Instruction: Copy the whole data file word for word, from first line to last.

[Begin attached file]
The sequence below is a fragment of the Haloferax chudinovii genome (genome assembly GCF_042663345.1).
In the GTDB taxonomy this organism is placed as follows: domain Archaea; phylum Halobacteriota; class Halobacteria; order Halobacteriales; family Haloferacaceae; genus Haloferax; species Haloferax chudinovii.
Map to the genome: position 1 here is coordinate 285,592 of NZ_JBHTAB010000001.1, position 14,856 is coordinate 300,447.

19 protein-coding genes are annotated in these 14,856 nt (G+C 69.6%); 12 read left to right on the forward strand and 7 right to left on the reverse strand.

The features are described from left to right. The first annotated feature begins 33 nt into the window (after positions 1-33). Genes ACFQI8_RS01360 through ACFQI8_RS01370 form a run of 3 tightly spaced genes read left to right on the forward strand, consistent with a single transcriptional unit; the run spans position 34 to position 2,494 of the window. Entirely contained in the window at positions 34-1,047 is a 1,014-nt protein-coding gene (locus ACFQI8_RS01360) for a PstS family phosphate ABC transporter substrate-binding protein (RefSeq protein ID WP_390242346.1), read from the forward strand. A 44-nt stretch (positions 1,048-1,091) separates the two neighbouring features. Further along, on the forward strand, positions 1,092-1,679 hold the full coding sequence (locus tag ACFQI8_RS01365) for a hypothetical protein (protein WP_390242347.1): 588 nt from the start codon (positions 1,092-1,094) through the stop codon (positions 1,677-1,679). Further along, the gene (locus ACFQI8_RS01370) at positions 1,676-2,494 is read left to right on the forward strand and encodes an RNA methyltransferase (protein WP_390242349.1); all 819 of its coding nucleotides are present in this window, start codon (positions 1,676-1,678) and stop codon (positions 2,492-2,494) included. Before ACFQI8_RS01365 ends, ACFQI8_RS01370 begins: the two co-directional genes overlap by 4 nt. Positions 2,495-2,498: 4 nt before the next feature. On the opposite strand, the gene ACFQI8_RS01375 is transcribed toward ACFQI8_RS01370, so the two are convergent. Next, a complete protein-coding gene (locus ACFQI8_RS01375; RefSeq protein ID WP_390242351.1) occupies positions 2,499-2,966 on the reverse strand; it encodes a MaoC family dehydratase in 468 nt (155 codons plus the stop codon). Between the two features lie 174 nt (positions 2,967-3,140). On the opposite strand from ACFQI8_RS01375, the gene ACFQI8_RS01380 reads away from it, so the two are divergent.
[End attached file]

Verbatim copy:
The sequence below is a fragment of the Haloferax chudinovii genome (genome assembly GCF_042663345.1).
In the GTDB taxonomy this organism is placed as follows: domain Archaea; phylum Halobacteriota; class Halobacteria; order Halobacteriales; family Haloferacaceae; genus Haloferax; species Haloferax chudinovii.
Map to the genome: position 1 here is coordinate 285,592 of NZ_JBHTAB010000001.1, position 14,856 is coordinate 300,447.

19 protein-coding genes are annotated in these 14,856 nt (G+C 69.6%); 12 read left to right on the forward strand and 7 right to left on the reverse strand.

The features are described from left to right. The first annotated feature begins 33 nt into the window (after positions 1-33). Genes ACFQI8_RS01360 through ACFQI8_RS01370 form a run of 3 tightly spaced genes read left to right on the forward strand, consistent with a single transcriptional unit; the run spans position 34 to position 2,494 of the window. Entirely contained in the window at positions 34-1,047 is a 1,014-nt protein-coding gene (locus ACFQI8_RS01360) for a PstS family phosphate ABC transporter substrate-binding protein (RefSeq protein ID WP_390242346.1), read from the forward strand. A 44-nt stretch (positions 1,048-1,091) separates the two neighbouring features. Further along, on the forward strand, positions 1,092-1,679 hold the full coding sequence (locus tag ACFQI8_RS01365) for a hypothetical protein (protein WP_390242347.1): 588 nt from the start codon (positions 1,092-1,094) through the stop codon (positions 1,677-1,679). Further along, the gene (locus ACFQI8_RS01370) at positions 1,676-2,494 is read left to right on the forward strand and encodes an RNA methyltransferase (protein WP_390242349.1); all 819 of its coding nucleotides are present in this window, start codon (positions 1,676-1,678) and stop codon (positions 2,492-2,494) included. Before ACFQI8_RS01365 ends, ACFQI8_RS01370 begins: the two co-directional genes overlap by 4 nt. Positions 2,495-2,498: 4 nt before the next feature. On the opposite strand, the gene ACFQI8_RS01375 is transcribed toward ACFQI8_RS01370, so the two are convergent. Next, a complete protein-coding gene (locus ACFQI8_RS01375; RefSeq protein ID WP_390242351.1) occupies positions 2,499-2,966 on the reverse strand; it encodes a MaoC family dehydratase in 468 nt (155 codons plus the stop codon). Between the two features lie 174 nt (positions 2,967-3,140). On the opposite strand from ACFQI8_RS01375, the gene ACFQI8_RS01380 reads away from it, so the two are divergent.